I personally have decided not to talk, or even worry about the Jazz and the playoffs this season. It just isn’t healthy. On top of that, it almost seems like a flip of a coin at this point. As soon as I think the Jazz have dug themselves too deep a hole, Dallas digs an even deeper one. It’s just not worth the worry. The Jazz will either make the playoffs or fall miserably short. It’s just not worth worrying about from game to game.
Also, none of these points will keep me from worrying about the Jazz from game to game. It’s what fans do.
This week, however, I’ve been thinking about the Jazz’s upcoming offseason. Whether or not the Jazz make the playoffs, I don’t really think their plans for the offseason should change.
In many ways, the Utah Jazz are merely replaying a previous season over again this year. In Deron Williams’ rookie season, the Jazz went a surprising 41-41, finishing 9th in the West, just 3 games out of the playoffs. This Jazz season feels similar to that one in outcome. This year’s Utah Jazz team is unquestionably young, but it has always felt wrong to me to accept their shortcomings because of that fact. In reality, the Jazz are very young at only two positions, shooting guard and center, with the addition of Shelvin Mack at the trade deadline.
The Jazz of 2005-06 were also young, when you consider everything. Andrei Kirilenko was the primary starter with the most experience with only 281 games and 166 starts in 4 previous seasons. Mehmet Okur had only started 67 games previously, Carlos Boozer 180 and Deron Williams was a rookie point guard. For perspective, if Gordon Hayward or Derrick Favors were on that 2005-06 Jazz team today, they would have more minutes, games played and games started than every teammate other than Matt Harpring and Milt Palacio. Yes, this year’s Jazz team is really young with Rodney Hood, Rudy Gobert, and Raul Neto playing big roles, but this is a path the Jazz have successfully navigated before.
I think the bigger point is that the Jazz went from a 41 win team out of the playoffs, to a 51 win team that made it all the way to the Western Conference Finals. The fact the Jazz made it to the Conference Finals certainly had a healthy serving of luck, but this Utah Jazz team hopes to make the same progression from borderline playoff team to fighting for home court advantage in the first round of the playoffs yearly. So how did Deron Williams’ team do it in his second season? Well, the young guys improved, Carlos Boozer got healthy, and Paul Millsap and Ronnie Brewer were added to the next year’s team. This season’s Jazz team has a similar plan: internal growth, bounce-backs from injury, and adding through the draft. But the biggest factor to the Jazz’s progression may have been the addition of Derek Fisher.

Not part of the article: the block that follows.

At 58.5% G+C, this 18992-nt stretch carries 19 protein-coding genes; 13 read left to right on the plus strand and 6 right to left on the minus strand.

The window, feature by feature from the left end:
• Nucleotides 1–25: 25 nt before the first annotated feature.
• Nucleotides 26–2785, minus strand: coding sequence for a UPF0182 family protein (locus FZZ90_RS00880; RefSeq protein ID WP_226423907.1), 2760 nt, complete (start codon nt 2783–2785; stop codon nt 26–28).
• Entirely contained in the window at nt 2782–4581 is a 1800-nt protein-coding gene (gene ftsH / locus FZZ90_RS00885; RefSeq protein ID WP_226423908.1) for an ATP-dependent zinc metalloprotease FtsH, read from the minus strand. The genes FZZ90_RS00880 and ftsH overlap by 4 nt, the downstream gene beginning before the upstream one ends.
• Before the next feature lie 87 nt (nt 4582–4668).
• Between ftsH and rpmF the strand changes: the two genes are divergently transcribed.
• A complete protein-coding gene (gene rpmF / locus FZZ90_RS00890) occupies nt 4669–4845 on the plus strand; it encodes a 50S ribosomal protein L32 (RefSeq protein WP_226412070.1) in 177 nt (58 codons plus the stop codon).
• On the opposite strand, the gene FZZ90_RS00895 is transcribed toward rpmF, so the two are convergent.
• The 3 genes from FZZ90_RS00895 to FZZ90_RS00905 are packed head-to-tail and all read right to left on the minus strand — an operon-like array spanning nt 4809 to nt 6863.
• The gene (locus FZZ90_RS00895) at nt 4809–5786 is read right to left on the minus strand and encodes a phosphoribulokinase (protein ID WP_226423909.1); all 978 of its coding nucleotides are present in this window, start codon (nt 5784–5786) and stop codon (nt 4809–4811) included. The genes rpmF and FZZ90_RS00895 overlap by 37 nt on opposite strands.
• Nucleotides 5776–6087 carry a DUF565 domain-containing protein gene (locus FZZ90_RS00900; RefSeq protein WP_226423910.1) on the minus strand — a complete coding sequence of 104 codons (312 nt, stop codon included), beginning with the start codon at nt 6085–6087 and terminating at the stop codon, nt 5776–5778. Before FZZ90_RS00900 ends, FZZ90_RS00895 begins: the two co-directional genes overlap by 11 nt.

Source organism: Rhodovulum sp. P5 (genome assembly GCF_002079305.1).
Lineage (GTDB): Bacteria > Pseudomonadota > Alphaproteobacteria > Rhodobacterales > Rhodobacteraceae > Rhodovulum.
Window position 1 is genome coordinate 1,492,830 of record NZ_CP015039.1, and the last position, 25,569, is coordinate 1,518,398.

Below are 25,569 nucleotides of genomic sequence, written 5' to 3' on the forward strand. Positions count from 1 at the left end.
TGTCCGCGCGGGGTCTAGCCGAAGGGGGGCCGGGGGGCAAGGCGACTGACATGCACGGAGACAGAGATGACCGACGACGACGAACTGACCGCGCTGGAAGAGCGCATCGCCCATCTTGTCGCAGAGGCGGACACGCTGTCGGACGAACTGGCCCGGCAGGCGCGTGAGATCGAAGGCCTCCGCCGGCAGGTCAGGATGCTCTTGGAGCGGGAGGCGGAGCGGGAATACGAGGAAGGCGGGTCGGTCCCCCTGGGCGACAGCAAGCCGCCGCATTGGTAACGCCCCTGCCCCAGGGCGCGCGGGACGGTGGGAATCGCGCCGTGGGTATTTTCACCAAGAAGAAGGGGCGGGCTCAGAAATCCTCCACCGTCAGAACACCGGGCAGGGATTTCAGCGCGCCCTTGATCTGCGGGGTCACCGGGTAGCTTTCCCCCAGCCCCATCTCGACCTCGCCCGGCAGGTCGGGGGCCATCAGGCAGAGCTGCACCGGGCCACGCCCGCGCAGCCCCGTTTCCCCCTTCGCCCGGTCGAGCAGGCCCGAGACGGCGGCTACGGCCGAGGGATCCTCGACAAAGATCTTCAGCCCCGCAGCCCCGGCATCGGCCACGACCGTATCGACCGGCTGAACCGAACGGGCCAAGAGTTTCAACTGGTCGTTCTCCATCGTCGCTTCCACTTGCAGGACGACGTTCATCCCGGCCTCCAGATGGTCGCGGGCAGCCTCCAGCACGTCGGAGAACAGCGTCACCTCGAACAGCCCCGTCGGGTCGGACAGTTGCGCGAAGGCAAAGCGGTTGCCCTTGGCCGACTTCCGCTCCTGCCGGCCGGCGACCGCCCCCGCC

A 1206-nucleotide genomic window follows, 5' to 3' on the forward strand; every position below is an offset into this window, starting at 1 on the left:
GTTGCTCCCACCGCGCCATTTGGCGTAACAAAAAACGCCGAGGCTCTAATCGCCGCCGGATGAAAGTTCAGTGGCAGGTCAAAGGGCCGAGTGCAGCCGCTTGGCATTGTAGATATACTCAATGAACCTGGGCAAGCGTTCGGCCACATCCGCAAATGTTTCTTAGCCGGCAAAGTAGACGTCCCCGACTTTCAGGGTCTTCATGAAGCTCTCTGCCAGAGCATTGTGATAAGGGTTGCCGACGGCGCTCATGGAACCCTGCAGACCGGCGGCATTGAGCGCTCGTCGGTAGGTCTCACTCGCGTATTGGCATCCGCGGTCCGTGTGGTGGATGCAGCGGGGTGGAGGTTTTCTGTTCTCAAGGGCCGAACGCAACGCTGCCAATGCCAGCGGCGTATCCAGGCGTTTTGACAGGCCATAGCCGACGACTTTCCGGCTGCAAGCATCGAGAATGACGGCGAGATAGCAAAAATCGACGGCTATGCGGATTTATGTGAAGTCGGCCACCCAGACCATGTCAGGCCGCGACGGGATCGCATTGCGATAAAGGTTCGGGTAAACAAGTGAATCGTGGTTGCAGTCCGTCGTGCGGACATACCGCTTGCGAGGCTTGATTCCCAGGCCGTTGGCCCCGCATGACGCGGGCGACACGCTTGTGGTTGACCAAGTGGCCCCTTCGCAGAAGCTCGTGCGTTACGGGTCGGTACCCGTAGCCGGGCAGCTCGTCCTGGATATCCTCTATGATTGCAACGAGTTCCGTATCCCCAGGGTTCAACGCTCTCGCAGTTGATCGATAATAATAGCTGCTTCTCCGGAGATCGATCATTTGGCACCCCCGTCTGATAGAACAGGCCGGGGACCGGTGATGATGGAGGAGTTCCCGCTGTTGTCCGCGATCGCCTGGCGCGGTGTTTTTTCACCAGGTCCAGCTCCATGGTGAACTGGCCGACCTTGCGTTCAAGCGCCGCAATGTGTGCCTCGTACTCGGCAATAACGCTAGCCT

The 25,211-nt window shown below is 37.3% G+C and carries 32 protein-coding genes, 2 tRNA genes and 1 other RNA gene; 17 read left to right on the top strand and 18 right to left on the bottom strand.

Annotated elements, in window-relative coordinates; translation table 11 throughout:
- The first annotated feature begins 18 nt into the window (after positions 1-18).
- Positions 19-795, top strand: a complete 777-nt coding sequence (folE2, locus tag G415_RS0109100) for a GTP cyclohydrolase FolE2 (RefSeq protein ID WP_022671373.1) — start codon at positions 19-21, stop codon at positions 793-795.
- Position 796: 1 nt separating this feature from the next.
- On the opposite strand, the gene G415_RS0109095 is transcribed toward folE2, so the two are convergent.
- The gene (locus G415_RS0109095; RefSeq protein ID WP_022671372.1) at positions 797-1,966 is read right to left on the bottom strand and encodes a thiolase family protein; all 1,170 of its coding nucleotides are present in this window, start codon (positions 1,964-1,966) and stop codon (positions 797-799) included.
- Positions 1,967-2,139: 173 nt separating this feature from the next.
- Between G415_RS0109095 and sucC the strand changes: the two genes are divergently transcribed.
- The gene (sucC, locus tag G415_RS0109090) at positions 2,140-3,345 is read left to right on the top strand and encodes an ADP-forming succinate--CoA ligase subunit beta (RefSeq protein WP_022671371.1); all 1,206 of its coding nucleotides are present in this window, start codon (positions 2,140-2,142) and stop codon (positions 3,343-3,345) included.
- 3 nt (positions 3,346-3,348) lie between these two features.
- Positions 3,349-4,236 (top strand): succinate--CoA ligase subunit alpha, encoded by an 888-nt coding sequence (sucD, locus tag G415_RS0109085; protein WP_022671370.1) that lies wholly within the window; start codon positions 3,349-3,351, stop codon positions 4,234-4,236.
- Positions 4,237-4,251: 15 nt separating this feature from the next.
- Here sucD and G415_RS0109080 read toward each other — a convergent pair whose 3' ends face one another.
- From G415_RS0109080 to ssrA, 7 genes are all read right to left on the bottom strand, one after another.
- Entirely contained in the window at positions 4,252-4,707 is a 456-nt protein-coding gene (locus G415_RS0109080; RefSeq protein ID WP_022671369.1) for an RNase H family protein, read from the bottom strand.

Now before I go any further, I just want to say that I don’t like Derek Fisher very much. I thought he did a mostly bad job coaching the Knicks. I don’t like how he reportedly separated from his wife and kids. I don’t like the way he left the Jazz. Don’t get me wrong. It was awesome for the Jazz that he willingly left his contract money on the table and went elsewhere. But Derek Fisher just seems like a man with very little integrity. With that said, he was a great addition for the 2006-07 Utah Jazz team.
On paper, he was actually awful. He shot 38% from the field and 31% from the three point line. He was an absolute atrocity on the defensive end. Starting shooting guards all over the league must have circled the games against the Jazz on their individual calendars. But Derek Fisher also brought championship experience and leadership. I don’t believe in leadership and intangibles and all that stuff, usually. It’s just too hard to measure. But the more I read about guys getting motivated by other stars at USA Olympic workouts, or think about the role of more experienced staff in my own profession, I am forced to believe that leadership does matter. I remember my good friend Layton Shumway telling me how he was impressed with the way Derek Fisher carried himself during media day that season. Layton worked for the Deseret News at the time and saw Fisher up close and mentioned that he talked about championships and championship behavior. Fisher immediately raised the bar of expectations for that Jazz team. Making the playoffs wasn’t enough. I imagine Fisher taught his very young teammates how to act and play like champions to some degree.
This Jazz team needs to find their version of Derek Fisher this offseason. It would be even better if that player could perform better than Derek Fisher did. But they need someone who will come in and help Gordon Hayward and Derrick Favors take the next steps. The Jazz need someone who will take Dante Exum aside and show him how to draw a foul convincingly, or teach Rodney Hood how to get an advantage in defensive positioning.
So who is that player? I have three ideas. But first I would like to hear from the readers in the comment section if you have any better ones.